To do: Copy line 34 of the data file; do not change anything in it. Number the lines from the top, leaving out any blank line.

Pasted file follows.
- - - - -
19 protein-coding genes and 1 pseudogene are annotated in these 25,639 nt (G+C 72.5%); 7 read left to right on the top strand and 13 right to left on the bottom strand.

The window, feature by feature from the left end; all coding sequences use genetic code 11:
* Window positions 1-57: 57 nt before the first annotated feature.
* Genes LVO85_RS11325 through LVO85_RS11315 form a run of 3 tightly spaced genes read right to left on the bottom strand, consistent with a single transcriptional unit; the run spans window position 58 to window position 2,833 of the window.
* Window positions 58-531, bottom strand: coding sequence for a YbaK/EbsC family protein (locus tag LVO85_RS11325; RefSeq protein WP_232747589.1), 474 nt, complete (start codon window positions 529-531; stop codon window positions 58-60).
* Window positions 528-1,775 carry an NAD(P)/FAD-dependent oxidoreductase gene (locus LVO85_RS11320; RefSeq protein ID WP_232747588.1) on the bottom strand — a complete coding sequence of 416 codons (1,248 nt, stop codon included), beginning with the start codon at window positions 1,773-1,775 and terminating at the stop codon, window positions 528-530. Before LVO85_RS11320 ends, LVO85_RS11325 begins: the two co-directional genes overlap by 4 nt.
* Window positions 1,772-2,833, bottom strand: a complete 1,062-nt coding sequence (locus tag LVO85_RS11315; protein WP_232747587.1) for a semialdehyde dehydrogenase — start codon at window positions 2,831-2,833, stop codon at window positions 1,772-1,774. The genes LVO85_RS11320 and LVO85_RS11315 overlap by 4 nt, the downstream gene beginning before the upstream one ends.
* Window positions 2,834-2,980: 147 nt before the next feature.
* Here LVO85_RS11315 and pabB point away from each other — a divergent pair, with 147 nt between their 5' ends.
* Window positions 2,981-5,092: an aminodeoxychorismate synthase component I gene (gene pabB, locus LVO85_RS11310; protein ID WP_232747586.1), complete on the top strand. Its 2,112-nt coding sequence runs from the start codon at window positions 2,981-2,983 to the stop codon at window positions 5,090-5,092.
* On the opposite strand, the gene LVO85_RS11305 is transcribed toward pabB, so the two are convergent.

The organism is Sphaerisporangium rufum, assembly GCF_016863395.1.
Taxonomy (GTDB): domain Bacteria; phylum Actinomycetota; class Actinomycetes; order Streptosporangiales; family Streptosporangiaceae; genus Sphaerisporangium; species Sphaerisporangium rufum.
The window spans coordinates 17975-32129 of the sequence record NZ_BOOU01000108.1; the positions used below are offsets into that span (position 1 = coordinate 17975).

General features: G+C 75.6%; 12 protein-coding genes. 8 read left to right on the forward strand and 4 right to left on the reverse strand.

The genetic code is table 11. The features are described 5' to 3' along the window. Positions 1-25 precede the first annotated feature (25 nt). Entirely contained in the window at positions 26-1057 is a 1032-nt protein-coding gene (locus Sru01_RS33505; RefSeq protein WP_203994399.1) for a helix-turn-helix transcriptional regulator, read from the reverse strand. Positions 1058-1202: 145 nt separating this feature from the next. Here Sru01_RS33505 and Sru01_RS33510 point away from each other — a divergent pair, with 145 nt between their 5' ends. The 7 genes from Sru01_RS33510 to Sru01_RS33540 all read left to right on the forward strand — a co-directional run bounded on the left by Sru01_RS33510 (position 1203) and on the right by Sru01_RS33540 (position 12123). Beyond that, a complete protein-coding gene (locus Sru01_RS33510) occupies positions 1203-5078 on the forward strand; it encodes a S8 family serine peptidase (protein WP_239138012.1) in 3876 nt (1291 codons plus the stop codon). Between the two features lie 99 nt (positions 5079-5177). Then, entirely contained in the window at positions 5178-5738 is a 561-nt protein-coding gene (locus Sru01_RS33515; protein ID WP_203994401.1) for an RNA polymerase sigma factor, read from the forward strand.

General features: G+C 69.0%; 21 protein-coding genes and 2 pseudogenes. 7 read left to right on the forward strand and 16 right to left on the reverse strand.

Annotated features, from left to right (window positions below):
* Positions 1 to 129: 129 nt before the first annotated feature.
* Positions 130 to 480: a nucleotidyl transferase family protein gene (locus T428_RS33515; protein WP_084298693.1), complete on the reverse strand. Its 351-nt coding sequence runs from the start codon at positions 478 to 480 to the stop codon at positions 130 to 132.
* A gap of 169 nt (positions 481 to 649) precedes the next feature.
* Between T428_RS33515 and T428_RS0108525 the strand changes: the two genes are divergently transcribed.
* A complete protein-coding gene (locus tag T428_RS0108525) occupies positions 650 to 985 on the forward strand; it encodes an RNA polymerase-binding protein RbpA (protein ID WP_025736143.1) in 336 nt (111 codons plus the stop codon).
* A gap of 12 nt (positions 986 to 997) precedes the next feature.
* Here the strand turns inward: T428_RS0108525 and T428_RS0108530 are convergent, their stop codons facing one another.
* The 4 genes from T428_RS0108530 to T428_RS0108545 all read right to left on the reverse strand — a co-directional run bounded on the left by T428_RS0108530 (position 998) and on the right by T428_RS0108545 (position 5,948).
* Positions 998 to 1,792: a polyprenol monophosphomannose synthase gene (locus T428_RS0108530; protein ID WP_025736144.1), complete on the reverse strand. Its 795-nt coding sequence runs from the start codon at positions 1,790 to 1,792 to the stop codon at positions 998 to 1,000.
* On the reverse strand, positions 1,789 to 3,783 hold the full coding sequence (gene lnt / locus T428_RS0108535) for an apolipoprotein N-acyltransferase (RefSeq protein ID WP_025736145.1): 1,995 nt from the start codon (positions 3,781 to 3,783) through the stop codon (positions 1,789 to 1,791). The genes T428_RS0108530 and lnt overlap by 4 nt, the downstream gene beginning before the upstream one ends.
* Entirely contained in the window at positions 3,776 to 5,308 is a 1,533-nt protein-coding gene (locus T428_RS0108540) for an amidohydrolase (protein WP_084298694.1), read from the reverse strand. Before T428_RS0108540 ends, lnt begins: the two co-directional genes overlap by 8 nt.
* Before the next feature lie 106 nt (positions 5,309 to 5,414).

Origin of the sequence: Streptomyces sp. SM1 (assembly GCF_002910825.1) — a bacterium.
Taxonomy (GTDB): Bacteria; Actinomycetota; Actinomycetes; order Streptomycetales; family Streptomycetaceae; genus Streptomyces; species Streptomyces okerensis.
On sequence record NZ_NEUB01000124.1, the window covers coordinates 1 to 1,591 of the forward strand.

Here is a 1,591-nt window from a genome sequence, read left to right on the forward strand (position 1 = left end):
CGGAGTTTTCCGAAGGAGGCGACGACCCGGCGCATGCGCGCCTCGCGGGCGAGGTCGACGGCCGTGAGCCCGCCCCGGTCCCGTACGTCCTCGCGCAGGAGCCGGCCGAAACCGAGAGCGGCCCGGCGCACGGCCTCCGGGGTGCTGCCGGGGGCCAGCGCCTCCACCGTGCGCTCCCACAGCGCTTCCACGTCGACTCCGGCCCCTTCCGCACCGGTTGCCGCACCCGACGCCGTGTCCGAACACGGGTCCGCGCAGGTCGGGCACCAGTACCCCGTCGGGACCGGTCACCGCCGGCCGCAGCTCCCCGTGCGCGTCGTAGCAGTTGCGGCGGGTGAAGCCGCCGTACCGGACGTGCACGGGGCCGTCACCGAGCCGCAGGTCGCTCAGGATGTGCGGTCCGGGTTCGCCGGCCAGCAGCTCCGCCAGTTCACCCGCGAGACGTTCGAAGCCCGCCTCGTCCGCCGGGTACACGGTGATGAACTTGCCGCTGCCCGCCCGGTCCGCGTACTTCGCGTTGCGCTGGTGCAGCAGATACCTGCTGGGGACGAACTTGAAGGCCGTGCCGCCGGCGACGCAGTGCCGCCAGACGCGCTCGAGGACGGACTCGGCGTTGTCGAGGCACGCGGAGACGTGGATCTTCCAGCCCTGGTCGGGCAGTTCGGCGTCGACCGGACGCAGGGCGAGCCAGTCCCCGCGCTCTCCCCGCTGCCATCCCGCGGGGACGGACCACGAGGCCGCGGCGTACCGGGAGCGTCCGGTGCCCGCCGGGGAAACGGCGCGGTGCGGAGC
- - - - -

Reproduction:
Here is a 1,591-nt window from a genome sequence, read left to right on the forward strand (position 1 = left end):